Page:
2012 NZ Post Children's Book Awards
What's exciting the judges in the NZ Post children's Book Awards this year?
The finalists have been announced for the 2012 awards and they represent the best books published in New Zealand in the past year.
In the picture book category - there are five books of interest to the parents of preschoolers. The finalists are:
|Stomp! by Ruth Paul (Scholastic) a Dinosaur Follow-the-Leader Story for one to two year olds. It features dinosaur mayhem in bold, picturesque illustrations and it's perfect to be read aloud.|
|The Cat's Pyjamas by Catherine Foreman (Scholastic) is a fun story for two and three year olds and features cat whose pyjamas give him delightful dreams until one night he wears his monster pyjamas to bed…|
|Waiting For Later by Tina Matthews (Walker Books), for slightly older children, shows what kids can do if left to their own devices. Nancy is always being told "not now, later" when she asks for something so she goes off to find her own fun in a large, old tree.|
|Rahui by Chris Szekely and Malcolm Ross (Huia) is in fact two entries - one in Maori and one in English. A potentially controversial book for preschoolers about a family holiday gone that goes wrong when a boy drowns at the beach.|
Chris Szekely's book Rahui discusses the rahui (ritual prohibition) that is put on the area as the family mourns the death of a young boy. The illustrations are works of art in their own right but is this a book suitable for preschoolers?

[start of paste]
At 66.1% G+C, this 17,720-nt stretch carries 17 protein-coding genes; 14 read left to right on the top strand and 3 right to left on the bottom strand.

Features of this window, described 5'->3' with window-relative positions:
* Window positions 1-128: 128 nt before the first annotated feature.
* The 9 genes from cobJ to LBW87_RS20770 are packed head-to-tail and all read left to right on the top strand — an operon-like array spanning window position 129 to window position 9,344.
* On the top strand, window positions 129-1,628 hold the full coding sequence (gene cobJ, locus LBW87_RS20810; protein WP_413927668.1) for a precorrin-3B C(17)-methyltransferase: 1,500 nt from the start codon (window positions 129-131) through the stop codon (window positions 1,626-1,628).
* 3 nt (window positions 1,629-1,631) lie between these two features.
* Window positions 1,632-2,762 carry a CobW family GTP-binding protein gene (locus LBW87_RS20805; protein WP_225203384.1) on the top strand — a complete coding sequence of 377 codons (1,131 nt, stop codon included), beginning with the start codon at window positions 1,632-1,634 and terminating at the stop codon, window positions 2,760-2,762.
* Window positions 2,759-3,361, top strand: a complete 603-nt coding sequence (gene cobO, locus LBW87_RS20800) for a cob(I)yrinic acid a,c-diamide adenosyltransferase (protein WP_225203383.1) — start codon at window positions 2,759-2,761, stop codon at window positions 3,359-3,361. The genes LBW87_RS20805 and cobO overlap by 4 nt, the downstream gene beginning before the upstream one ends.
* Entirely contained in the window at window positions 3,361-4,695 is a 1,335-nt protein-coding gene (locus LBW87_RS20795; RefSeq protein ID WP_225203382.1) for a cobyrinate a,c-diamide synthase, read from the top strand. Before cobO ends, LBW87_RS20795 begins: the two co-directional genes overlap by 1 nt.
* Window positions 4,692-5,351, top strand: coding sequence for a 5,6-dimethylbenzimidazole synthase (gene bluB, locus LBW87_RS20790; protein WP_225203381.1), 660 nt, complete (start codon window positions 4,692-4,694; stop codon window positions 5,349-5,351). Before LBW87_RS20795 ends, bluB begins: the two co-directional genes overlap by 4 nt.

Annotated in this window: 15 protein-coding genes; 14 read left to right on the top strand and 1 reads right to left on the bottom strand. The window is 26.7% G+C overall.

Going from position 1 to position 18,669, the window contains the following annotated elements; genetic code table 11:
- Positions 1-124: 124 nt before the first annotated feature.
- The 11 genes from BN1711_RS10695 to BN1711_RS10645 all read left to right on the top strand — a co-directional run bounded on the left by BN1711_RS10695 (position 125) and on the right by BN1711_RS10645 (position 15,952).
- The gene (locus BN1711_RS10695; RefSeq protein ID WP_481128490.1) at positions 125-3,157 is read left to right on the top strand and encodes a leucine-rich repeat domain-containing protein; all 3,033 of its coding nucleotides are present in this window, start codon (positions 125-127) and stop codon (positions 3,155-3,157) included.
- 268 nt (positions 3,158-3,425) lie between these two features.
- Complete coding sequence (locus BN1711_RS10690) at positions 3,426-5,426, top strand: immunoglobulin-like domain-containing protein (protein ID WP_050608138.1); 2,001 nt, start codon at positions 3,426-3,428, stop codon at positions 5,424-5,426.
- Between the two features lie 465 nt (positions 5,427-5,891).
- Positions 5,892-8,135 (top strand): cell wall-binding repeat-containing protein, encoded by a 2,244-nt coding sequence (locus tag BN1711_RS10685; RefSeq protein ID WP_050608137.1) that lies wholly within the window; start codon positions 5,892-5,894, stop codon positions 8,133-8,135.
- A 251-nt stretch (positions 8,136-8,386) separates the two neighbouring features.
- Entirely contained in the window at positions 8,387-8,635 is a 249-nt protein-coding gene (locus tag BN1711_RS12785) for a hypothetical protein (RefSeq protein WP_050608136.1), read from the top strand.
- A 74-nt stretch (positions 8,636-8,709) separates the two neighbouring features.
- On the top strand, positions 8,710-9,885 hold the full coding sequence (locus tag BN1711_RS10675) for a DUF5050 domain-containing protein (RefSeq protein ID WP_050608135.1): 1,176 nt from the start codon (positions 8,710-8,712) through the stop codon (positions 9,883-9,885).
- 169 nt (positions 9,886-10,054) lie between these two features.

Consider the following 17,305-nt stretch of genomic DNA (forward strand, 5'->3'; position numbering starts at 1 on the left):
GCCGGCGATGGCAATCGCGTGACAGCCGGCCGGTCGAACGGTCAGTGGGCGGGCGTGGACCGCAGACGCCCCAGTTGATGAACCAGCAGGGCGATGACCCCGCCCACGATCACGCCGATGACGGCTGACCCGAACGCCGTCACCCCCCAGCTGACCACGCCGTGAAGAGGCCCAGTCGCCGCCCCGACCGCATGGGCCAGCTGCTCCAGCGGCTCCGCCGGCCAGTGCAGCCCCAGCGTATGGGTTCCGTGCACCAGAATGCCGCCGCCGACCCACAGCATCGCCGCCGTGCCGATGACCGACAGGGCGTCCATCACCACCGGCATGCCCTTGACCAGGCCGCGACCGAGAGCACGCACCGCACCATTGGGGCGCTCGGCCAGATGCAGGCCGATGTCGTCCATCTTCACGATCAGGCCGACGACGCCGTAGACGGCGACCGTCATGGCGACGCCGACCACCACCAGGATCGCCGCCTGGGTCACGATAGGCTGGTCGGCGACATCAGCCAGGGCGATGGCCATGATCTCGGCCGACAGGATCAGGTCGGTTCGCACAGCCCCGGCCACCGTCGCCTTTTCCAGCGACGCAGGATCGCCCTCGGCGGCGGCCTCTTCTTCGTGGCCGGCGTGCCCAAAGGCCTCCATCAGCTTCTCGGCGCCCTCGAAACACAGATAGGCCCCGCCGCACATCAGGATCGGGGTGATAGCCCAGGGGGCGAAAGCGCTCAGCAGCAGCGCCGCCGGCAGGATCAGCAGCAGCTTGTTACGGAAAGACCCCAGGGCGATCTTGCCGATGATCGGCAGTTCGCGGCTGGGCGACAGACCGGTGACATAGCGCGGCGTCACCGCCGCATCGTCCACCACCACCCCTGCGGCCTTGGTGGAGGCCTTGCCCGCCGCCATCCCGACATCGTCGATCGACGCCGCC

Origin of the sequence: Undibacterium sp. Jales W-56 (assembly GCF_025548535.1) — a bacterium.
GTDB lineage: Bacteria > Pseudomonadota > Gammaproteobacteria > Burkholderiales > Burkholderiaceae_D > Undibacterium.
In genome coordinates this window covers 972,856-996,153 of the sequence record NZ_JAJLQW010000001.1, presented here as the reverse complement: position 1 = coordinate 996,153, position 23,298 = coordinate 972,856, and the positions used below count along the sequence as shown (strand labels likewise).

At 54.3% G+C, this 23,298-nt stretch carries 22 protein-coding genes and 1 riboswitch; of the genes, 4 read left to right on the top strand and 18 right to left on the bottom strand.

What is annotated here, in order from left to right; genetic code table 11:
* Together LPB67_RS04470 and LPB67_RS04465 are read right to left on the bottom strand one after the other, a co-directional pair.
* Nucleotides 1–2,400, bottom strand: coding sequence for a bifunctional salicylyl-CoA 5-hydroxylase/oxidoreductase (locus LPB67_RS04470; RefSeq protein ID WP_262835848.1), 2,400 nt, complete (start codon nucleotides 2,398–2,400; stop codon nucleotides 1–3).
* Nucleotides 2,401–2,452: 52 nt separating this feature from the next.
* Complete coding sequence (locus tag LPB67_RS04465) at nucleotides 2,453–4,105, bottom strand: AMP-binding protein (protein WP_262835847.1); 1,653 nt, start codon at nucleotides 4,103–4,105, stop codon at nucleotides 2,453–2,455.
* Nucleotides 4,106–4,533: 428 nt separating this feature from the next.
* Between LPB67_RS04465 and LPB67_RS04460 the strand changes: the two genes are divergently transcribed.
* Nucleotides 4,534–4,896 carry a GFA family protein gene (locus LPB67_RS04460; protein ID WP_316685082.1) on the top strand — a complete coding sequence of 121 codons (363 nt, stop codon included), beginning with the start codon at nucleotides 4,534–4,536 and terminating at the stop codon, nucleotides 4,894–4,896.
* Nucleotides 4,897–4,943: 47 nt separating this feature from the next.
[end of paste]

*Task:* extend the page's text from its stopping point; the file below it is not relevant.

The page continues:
Gillian Candler, convenor of judges says this title could well have appeal for six and seven year olds who will better understand the subject matter. She doesn't see it as a controversial choice.
"It's hard to pigeon-hole. Young children may see it as a story about a holiday were something happens but then things come back to some sort of normality. Older children will understand more what's happened.
"It's a very evocative story."
Gillian and her fellow judges read all 130 submissions several times over to come up with the 21 finalists across all categories.
So what were the judges looking for?
For picture books in particular they chose books that would benefit from being read aloud again and again. They wanted books that children would find just as interesting on the second reading, as they picked up more of the detail. And they also looked for a good match between the text and illustration.
"A whole lot of things come together in a book to make it stand out," says Gillian.
This year's finalists are not big names in children's literature - some are first-time author, which, says Gillian, shows there's heaps of emerging talent out there.
Winners will be announced on May 16.
Published: 3 March 2012